Stone is second on the team in goals with 17 and in points with 38.

    Devils associate coach Andrew Brunette charged with DUI

    brunette dui
    Bruce Bennett/Getty Images

    DEERFIELD BEACH, Fla. — New Jersey Devils associate coach and former Florida Panthers head coach Andrew Brunette was arrested in South Florida while driving home from a bar in his golf cart, authorities said.

    Brunette, 49, was pulled over just blocks from the ocean in the Deerfield Beach area, north of Fort Lauderdale, according to a Broward Sheriff’s Office arrest report. He was charged with one count of driving under the influence and two counts of disobeying a stop or yield sign. Brunette was released on $500 bond.

    The Devils said in a statement that the team was aware of Brunette’s arrest and gathering additional information.

    According to the arrest report, a deputy was in the process of giving Brunette’s illegally parked golf cart a ticket around midnight when Brunette walked out of a nearby bar and told the deputy he was about to leave. The deputy said Brunette seemed unsteady on his feet and slurred his speech, and when he was joined by his wife, the deputy said he overheard the wife tell Brunette not to drive while the deputy was there.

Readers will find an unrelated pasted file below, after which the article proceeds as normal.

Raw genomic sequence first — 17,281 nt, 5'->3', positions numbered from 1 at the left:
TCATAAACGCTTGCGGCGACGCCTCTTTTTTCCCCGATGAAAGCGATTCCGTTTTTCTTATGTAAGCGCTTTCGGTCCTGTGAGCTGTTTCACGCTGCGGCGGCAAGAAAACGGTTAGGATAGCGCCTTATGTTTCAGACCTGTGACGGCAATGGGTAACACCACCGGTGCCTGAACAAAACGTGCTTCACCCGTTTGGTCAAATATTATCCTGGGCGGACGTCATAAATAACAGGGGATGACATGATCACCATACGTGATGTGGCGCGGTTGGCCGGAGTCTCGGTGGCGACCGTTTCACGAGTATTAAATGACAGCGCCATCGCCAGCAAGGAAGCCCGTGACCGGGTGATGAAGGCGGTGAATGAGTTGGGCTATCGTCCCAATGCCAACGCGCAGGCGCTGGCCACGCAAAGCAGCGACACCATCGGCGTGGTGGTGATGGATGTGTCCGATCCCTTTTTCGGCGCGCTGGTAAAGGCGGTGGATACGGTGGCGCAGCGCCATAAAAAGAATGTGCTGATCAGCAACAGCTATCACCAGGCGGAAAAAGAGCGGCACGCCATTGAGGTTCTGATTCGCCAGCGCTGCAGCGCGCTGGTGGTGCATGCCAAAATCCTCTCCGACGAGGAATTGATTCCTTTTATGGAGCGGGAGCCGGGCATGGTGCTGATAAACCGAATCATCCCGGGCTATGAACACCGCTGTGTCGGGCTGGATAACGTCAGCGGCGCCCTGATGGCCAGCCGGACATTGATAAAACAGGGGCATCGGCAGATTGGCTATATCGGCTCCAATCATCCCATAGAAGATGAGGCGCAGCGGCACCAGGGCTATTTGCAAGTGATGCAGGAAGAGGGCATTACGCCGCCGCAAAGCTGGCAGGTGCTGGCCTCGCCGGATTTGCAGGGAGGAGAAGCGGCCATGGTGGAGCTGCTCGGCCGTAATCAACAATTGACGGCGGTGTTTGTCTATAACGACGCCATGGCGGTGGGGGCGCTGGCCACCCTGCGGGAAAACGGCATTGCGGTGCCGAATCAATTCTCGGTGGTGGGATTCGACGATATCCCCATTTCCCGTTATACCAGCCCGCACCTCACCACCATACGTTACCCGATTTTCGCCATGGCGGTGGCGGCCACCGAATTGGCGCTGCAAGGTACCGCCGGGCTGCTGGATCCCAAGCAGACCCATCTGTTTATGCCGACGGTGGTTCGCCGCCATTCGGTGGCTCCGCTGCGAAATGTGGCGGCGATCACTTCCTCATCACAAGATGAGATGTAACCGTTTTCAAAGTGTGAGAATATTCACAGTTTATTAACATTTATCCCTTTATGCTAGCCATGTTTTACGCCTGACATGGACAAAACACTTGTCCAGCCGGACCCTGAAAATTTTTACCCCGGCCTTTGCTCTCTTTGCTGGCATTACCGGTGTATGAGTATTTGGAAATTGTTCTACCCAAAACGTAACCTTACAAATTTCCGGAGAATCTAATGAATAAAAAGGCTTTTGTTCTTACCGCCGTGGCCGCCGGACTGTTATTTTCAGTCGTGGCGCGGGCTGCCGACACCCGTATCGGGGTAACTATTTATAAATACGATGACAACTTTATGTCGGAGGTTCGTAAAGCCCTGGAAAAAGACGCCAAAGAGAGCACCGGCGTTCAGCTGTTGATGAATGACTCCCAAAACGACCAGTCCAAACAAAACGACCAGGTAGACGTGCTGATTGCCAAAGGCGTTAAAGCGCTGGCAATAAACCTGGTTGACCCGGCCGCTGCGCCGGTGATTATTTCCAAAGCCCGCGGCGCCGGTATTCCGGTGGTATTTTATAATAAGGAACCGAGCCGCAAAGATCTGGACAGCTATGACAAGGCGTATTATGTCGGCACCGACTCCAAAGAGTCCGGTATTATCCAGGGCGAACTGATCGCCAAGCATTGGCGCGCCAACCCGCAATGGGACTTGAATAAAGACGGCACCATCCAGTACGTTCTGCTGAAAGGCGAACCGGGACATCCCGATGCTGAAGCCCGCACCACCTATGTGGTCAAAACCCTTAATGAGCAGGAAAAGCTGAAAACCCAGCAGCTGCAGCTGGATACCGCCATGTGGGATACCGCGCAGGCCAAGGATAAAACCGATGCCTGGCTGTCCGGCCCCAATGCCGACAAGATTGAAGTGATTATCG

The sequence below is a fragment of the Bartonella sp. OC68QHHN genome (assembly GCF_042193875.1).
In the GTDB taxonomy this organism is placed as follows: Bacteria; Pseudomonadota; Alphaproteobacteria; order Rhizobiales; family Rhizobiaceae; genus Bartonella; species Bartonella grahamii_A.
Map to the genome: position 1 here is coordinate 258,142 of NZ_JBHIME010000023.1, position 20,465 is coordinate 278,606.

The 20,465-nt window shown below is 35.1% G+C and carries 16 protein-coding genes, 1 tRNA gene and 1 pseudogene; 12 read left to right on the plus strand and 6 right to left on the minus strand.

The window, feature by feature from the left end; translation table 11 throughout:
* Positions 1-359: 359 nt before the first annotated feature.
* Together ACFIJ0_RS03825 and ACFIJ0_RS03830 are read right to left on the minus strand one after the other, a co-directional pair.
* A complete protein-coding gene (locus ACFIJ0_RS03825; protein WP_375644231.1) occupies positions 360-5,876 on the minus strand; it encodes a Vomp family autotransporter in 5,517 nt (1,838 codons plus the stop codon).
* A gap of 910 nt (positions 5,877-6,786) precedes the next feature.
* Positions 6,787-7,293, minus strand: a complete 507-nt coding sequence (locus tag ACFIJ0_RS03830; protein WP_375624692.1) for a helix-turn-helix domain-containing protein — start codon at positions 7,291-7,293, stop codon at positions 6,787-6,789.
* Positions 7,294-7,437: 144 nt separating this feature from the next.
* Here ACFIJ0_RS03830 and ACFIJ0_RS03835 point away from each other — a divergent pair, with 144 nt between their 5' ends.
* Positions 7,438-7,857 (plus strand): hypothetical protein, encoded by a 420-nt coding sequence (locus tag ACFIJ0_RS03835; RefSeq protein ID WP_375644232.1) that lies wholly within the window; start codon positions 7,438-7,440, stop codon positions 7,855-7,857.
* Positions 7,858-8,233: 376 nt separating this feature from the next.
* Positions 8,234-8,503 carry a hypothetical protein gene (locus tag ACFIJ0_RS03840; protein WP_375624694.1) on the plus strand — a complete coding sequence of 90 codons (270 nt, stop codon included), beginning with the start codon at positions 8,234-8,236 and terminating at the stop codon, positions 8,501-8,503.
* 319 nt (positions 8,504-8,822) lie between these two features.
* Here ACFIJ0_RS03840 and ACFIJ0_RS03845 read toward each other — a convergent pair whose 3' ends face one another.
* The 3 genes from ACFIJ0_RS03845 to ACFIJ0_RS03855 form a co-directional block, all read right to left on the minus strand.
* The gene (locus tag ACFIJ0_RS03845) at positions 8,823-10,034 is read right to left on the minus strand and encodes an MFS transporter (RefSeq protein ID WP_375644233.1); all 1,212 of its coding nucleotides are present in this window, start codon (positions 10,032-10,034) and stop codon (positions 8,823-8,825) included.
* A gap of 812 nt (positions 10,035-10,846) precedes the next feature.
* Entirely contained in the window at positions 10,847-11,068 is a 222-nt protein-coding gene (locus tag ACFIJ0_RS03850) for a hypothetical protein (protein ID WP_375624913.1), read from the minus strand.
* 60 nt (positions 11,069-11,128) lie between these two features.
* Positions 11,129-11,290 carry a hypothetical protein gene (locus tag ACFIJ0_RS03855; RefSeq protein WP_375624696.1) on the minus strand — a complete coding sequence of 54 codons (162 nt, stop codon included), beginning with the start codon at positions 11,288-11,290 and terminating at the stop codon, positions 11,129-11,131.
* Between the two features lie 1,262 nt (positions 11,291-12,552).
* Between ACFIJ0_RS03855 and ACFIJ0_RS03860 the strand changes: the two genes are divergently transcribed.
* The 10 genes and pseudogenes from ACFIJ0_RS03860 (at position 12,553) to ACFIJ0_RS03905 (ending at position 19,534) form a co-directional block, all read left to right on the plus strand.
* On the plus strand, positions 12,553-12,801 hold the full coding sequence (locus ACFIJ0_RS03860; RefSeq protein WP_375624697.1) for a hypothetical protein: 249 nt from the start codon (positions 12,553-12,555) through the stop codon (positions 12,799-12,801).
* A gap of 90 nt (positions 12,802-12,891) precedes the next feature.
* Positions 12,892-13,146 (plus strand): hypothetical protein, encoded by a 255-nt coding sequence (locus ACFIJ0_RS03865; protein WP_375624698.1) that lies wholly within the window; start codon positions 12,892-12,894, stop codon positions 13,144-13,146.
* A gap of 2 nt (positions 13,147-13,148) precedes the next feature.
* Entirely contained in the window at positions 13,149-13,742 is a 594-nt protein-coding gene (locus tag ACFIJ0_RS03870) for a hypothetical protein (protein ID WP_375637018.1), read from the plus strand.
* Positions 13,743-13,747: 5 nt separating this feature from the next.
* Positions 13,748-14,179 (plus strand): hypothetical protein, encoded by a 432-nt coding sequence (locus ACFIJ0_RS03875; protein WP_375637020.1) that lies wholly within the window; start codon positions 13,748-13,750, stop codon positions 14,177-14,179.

The deputy remained in the area and reported watching the couple drive away about 17 minutes later, according to the report. The deputy said he watched the golf cart run two stop signs before pulling Brunette over on a residential street about a mile away from his home. According to the report, Brunette had difficulty following instructions during a field sobriety test before eventually quitting and asking for an attorney. He also declined to take a breathe test to measure his blood-alcohol level, officials said.

    Online jail and court records didn’t list an attorney for Brunette.